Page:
Home Philosophy Philosophy, History, and Tyranny: Reexamining the Debate Between Leo Strauss and Alexandre Kojeve
Kojeve, Revelation, and History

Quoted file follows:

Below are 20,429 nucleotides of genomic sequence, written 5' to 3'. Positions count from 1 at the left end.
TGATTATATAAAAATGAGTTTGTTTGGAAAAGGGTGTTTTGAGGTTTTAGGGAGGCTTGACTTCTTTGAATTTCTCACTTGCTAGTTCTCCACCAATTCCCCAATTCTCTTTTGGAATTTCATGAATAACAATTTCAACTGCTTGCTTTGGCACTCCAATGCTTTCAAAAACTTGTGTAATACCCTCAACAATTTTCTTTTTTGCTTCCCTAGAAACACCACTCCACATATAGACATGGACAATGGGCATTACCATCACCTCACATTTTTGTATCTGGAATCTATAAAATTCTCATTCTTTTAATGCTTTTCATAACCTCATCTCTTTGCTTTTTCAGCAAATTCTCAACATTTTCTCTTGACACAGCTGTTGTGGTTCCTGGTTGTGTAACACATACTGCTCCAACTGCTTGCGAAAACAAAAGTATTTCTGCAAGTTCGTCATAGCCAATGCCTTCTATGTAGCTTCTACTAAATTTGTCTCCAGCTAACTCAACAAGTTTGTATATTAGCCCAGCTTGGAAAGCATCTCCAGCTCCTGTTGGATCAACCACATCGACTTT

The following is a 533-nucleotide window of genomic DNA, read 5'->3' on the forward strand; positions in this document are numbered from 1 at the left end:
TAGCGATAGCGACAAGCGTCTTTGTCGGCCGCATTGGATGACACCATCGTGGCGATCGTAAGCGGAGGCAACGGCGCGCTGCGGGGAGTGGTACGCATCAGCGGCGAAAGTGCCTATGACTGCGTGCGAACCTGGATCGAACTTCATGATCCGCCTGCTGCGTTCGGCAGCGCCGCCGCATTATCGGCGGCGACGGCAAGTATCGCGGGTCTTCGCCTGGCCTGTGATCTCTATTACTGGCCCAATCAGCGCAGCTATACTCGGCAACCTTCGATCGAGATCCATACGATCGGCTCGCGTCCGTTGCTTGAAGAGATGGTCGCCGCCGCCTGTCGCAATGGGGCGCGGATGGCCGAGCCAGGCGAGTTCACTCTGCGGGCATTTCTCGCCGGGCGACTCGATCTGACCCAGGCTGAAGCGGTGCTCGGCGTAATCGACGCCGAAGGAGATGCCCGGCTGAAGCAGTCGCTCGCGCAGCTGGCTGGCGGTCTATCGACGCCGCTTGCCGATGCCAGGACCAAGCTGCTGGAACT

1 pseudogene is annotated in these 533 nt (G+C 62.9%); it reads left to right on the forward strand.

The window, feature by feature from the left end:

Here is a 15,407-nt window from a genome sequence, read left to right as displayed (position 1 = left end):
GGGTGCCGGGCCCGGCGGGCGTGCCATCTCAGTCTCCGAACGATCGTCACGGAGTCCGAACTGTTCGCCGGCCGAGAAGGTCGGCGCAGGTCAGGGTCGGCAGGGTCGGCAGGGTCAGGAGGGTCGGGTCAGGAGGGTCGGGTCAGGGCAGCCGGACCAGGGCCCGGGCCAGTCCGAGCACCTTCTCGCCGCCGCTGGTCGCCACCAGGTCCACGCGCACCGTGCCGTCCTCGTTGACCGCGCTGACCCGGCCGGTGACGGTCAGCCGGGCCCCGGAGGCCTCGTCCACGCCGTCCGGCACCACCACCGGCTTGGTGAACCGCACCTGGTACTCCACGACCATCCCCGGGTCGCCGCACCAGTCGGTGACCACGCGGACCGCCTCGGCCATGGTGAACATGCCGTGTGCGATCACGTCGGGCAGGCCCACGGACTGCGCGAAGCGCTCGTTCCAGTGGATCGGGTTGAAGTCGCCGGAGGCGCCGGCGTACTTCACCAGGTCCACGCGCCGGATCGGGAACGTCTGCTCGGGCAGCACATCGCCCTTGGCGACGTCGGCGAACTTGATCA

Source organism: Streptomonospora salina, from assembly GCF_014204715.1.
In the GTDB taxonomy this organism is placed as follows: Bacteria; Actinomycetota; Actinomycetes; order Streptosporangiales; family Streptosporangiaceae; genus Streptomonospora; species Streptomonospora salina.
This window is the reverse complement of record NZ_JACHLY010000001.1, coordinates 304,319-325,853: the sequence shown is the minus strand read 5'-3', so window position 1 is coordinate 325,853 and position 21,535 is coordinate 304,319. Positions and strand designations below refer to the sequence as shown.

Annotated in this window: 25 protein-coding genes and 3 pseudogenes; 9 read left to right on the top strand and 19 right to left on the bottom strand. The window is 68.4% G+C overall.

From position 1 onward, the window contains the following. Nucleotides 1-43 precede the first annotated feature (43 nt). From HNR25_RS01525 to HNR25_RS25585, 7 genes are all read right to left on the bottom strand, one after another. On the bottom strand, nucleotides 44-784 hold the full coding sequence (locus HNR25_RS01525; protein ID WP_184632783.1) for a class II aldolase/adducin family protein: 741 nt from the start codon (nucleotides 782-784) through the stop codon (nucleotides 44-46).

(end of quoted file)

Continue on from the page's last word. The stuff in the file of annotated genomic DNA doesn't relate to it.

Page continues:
Strauss’s original monograph on the Hiero had made two passing footnote references to the Bible, each alluding to a contrast between classical and Biblical moral teachings (see 117n61 on justice and 125n5l on love). But Kojeve’s review mentions neither of these, and its primary theme is not the Bible but “the political action of philosophers” or the relation between “tyranny and wisdom.” As Kojeve says, “the question of principle that remains to be resolved [between himself and Strauss] is whether or not the wise man, in his capacity as a wise man, . . . wants to . . . confront reality by giving the tyrant ‘realistic’ advice,” or put another way, whether the “philosopher” (the only “wise man” in existence up until now) “should govern, or whether he should only advise the tyrant, or whether he should not rather abstain from all political action” (147, 167; see also 153). Kojeve answers, in his own name and that of Hegel, that philosophers have advised and should continue to advise tyrants, and in particular that the rule of modern tyrants such as Stalin is justified on the grounds that they ultimately serve this “political action of philosophers” (169-176).